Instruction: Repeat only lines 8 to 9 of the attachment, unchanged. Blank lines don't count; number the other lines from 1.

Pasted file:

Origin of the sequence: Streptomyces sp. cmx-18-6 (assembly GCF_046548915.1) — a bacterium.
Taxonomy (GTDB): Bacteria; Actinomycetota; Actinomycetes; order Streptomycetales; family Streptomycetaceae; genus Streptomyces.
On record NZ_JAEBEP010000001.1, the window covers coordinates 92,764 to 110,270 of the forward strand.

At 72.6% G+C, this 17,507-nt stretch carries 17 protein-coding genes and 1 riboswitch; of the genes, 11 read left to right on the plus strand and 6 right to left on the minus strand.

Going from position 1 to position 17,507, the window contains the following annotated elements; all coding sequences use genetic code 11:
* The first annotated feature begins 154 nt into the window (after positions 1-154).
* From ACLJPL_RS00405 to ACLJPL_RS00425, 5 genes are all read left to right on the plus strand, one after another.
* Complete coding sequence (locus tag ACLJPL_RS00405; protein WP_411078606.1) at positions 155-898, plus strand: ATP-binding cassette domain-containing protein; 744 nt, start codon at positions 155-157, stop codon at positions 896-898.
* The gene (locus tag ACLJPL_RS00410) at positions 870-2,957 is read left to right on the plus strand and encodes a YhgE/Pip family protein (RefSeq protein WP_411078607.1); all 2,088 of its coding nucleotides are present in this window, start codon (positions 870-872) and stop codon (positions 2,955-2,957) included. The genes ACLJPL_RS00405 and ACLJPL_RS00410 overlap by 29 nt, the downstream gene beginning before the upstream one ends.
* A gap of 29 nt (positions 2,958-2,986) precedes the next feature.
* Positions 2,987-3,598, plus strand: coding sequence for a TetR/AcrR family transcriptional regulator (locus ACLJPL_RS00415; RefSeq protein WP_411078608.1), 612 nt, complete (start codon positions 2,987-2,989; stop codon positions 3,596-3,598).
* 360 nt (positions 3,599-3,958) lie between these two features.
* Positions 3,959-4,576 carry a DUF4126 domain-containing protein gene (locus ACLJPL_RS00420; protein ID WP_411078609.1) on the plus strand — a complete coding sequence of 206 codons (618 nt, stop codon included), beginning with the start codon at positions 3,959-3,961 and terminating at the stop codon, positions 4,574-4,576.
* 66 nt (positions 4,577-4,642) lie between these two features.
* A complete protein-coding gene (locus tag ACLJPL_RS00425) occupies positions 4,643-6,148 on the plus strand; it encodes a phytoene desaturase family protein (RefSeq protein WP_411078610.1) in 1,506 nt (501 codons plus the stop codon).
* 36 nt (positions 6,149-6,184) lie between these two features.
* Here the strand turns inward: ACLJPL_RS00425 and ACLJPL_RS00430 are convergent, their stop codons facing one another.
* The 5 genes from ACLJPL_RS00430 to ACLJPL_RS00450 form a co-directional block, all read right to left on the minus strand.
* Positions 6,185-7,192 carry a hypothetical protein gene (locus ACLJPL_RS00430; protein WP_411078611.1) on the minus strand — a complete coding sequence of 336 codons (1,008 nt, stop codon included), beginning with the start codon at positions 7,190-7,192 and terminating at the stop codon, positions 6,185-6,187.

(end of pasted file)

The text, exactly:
* Complete coding sequence (locus tag ACLJPL_RS00405; protein WP_411078606.1) at positions 155-898, plus strand: ATP-binding cassette domain-containing protein; 744 nt, start codon at positions 155-157, stop codon at positions 896-898.
* The gene (locus tag ACLJPL_RS00410) at positions 870-2,957 is read left to right on the plus strand and encodes a YhgE/Pip family protein (RefSeq protein WP_411078607.1); all 2,088 of its coding nucleotides are present in this window, start codon (positions 870-872) and stop codon (positions 2,955-2,957) included. The genes ACLJPL_RS00405 and ACLJPL_RS00410 overlap by 29 nt, the downstream gene beginning before the upstream one ends.